La répression de l’espace civique en Angola est l’un des plus grands défis auxquels la société civile angolaise est confrontée aujourd’hui. Les activistes sont victimes d’arrestations arbitraires et illégales, de tortures et de mauvais traitements, d’enlèvements, d’assassinats, de harcèlement et de disparitions de la part des forces gouvernementales, de la police et des services de renseignement de l’État. Cette répression a rendu de nombreux Angolais attentifs à ce qu’ils disent en public. Les rares organisations qui défendent les droits humains en Angola le font souvent au péril de leur vie personnelle et familiale.

    Pourriez-vous nous parler des restrictions auxquelles vos collègues et vous se sont confrontés en 2020 ?

    En 2020, mes collègues du MBAKITA et moi-même avons dû faire face à des obstacles visant à prévenir, minimiser, perturber et inverser l’impact des activités légitimes de l’organisation qui se concentre sur la critique, la dénonciation et l’opposition aux violations des droits et aux positions, politiques et actions gouvernementales inefficaces.

    Les diverses formes de restriction que nous connaissons comprennent les restrictions et annulations arbitraires de manifestations et de réunions, la surveillance, les menaces, l’intimidation, les représailles et les punitions, les agressions physiques, les campagnes de diffamation qui présentent les membres du MBAKITA comme des « ennemis de l’État » et des mercenaires au service d’intérêts étrangers ; harcèlement judiciaire ; amendes exorbitantes pour l’achat de moyens de transport ; cambriolage de nos bureaux et vol de matériel informatique ; perquisition et saisie de biens ; destruction de véhicules ; privation d’emploi et de revenu ; et interdiction de voyager.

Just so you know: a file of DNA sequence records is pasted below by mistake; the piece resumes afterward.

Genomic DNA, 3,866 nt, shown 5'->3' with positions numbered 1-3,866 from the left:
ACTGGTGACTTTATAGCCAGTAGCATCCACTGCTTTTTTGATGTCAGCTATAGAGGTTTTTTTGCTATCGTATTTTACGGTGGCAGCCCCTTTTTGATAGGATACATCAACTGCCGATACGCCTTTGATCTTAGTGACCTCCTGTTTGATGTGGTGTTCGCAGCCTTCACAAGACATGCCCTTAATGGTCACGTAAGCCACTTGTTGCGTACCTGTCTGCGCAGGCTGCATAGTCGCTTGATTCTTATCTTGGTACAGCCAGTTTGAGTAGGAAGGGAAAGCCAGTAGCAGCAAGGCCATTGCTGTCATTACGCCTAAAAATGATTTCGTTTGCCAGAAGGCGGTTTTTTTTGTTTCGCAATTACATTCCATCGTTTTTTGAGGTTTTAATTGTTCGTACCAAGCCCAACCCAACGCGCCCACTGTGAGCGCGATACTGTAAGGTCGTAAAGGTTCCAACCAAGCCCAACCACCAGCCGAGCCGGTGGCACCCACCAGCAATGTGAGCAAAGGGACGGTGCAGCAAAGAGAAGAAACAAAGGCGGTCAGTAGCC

En outre, 15 activistes ont été arbitrairement détenus et maltraités pendant la campagne de prévention de la COVID-19. Le 1er mai, ma résidence a été envahie et les gardes ont été gazés au lacrymogène. Le 16 novembre, deux activistes ont été violées. Trois de nos activistes et un manifestant ont été tués au cours de l’année.

    Quel genre de travail fait MBAKITA et pourquoi pensez-vous que l’organisation a été tellement attaquée ?

    MBAKITA est une organisation qui défend et promeut les droits humains. Nous travaillons à la promotion, à la protection et à la diffusion des droits humains et des libertés universellement reconnus, en particulier les droits à la liberté de réunion, d’association, de manifestation pacifique, d’expression et de presse, le droit à l’autodétermination des peuples indigènes, les droits à la terre, à une alimentation adéquate, à l’eau potable et à l’environnement, et la lutte contre la torture et les mauvais traitements.